| 9:39 am on Feb 12, 2003 (gmt 0)|
i guess by specifyin absolute position, ur formatting might become browser dependent...
am i right?
| 10:48 am on Feb 12, 2003 (gmt 0)|
I don't think so, but I'm a newbie to the whole world of css myself. Any experts around please ...
| 10:54 am on Feb 12, 2003 (gmt 0)|
I would tend to use absolute positions more often than margins, but it does depend on what exactly is trying to be achieved. For a liquid layout, margins are quite important, but for positioning an element on a page, an absolute position is more accurate.
| 10:58 am on Feb 12, 2003 (gmt 0)|
In my opinion it's best to use margins and padding to position elements on the page. This makes it easier to create a liquid layout that will flow to fit various browser window sizes.
It's good practice to try out methods for yourself on dummy pages until you find something that works for you, before you dive into your project for real.
| 12:27 pm on Feb 12, 2003 (gmt 0)|
I agree that this is dependent on what you are trying to achieve.
I inherited one site that had over 50 separate elements on a page, all positioned absolutely relative to the BODY element. What a labor that page builder must have gone through finding all those x,y cordinates! But the page was almost all images and it made a kind of sense to put the slices together that way.
A more liquid layout -- one that uses padding, margins, etc -- has proved the most practical for me so far. Absolute positioning on a grand scale tends to buld up the size of the code. You need either a separate ID for each element or you need inline style attributes for each element, and it can create a maintenance hell.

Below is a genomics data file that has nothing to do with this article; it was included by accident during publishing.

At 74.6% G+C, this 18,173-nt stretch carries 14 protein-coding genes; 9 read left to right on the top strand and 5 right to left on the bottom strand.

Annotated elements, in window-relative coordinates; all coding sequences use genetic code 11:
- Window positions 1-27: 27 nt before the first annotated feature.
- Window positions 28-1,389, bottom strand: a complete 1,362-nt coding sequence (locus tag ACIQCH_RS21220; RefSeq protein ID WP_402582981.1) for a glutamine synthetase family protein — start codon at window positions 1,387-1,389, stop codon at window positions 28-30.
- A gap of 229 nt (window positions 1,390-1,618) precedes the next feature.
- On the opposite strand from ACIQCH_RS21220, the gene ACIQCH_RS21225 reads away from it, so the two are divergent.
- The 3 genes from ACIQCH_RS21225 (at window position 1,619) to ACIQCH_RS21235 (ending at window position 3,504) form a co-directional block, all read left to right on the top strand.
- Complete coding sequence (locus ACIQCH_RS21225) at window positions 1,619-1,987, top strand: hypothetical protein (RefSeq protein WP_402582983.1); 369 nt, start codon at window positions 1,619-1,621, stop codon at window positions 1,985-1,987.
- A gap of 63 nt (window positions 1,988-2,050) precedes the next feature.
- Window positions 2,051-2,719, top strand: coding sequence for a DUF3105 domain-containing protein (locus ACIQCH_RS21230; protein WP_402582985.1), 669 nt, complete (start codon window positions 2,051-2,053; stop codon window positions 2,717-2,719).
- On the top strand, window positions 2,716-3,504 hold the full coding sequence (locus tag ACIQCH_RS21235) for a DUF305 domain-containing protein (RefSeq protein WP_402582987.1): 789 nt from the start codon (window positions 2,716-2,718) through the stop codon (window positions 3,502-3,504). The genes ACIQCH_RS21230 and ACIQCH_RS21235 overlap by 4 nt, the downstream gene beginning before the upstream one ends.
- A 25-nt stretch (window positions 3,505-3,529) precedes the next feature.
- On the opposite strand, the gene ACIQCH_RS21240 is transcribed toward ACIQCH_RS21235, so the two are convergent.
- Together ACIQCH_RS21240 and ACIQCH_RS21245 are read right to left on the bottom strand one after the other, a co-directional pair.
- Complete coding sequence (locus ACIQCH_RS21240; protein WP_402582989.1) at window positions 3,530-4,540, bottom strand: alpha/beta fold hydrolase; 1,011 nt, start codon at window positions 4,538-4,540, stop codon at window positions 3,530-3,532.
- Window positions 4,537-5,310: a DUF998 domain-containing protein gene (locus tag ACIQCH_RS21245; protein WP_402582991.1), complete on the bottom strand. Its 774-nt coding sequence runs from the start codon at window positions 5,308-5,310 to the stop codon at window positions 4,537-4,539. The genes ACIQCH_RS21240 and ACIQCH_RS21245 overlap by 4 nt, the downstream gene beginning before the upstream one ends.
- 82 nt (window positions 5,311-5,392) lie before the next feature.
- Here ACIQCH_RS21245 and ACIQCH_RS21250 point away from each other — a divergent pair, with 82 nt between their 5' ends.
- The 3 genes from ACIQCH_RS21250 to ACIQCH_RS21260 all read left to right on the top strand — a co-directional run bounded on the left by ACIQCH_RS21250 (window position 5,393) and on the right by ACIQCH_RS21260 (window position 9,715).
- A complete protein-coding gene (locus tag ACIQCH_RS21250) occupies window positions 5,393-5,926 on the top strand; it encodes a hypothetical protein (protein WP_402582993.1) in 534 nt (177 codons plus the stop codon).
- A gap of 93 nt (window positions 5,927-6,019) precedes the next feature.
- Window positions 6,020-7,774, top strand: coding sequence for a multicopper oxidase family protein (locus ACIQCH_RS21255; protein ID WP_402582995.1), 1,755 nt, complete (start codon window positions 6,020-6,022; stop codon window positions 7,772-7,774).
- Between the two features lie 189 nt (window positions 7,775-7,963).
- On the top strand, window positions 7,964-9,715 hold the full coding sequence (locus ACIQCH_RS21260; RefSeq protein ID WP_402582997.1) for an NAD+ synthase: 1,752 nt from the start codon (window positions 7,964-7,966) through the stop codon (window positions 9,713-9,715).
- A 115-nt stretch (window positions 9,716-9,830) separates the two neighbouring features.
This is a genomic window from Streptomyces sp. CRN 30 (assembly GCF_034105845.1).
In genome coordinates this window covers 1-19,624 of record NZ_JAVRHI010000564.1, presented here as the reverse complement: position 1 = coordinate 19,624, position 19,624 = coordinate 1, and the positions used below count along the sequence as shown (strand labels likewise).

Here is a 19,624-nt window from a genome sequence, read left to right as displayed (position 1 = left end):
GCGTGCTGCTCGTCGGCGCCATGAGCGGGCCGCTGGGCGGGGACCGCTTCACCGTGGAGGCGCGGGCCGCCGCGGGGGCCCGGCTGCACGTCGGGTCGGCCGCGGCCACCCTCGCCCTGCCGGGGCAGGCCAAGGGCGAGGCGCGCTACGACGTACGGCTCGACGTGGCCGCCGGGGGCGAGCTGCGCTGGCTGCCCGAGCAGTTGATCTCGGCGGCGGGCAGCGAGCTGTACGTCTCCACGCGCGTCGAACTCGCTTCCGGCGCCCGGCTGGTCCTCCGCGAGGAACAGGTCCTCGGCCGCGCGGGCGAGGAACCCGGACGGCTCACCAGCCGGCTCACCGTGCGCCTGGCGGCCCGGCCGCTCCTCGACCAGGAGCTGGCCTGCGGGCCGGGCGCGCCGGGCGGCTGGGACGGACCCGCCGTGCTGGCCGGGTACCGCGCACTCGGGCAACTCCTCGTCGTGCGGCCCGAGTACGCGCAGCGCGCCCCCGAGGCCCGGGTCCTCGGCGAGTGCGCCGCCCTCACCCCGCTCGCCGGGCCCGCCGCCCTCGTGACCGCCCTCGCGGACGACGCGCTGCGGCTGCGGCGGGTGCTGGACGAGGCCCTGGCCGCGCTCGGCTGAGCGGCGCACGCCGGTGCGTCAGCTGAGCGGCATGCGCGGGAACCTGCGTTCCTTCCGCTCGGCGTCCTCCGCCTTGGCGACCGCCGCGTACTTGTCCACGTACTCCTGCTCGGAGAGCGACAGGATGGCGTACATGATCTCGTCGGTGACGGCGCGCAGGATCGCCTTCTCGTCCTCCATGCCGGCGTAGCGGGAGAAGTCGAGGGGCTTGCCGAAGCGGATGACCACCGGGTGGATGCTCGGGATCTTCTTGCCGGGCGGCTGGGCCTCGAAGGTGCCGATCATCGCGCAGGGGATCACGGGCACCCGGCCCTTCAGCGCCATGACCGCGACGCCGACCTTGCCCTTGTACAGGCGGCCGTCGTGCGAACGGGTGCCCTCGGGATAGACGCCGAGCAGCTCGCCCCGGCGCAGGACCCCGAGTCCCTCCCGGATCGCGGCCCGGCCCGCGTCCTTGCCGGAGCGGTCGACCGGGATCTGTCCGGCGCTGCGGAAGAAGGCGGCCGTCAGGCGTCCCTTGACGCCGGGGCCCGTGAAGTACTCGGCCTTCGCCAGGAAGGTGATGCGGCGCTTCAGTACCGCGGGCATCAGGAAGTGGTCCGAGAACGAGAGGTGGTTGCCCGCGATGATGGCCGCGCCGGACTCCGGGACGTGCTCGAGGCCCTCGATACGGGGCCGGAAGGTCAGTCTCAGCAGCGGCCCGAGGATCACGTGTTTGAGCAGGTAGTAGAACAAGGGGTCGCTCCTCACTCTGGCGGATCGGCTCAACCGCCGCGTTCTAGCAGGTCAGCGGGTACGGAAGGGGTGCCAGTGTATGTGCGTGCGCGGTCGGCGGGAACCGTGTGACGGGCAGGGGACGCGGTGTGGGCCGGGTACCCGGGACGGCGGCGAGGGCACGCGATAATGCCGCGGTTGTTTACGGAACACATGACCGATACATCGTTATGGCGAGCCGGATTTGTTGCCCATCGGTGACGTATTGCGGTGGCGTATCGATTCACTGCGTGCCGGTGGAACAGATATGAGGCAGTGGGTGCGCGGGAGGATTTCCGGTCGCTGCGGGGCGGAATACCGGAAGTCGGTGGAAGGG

Plus, if there is text involved, a user stylesheet override could cause a major mess.
| 12:51 pm on Feb 12, 2003 (gmt 0)|
Agree with the others on the 'depends what you're doing' front.
Personally I lean toward a mixture of the two. I like to absolutely position elements like left/right navigation and then give the content area margin/padding to compensate for the space taken by the nav element.
This creates a semi-fluid design with one or two elements fixed and the rest liquid.
| 12:54 pm on Feb 12, 2003 (gmt 0)|
You can use absolute positioning for fluid type layouts, though.
| 1:39 pm on Feb 12, 2003 (gmt 0)|
That's quit clever Birdman. Any specific reason why we've never seen such usage commonly, as it seems to suit my application well.
| 2:12 pm on Feb 12, 2003 (gmt 0)|
I don't really know how many people go that route, but it has worked fairly well for me in a few instances. I believe I used it because it solved margin and padding discrepencies between IE5 and Opera, which is unfortunelately all I test in right now.
| 2:17 pm on Feb 12, 2003 (gmt 0)|
Also, using absolute or mixed(per Nick's post) gives you the ability to present your main content at the top of your HTML doc. Spider food ;)
| 2:30 pm on Feb 12, 2003 (gmt 0)|
Birdman, can I suggest an online tool to test how your site would appear in different browsers, or would that be against the terms of the forum. I find it quite useful.
| 2:42 pm on Feb 12, 2003 (gmt 0)|
There's always that lil' sticky mail route if posting the url in that circumstance is a no-no
| 2:49 pm on Feb 12, 2003 (gmt 0)|
Thanks for the suggestion. Never had the need to use sticky mail before. Anyway, since this might be useful for others too, it simply allows you to view your site in ANY BROWSER, and that literally gives away the site address.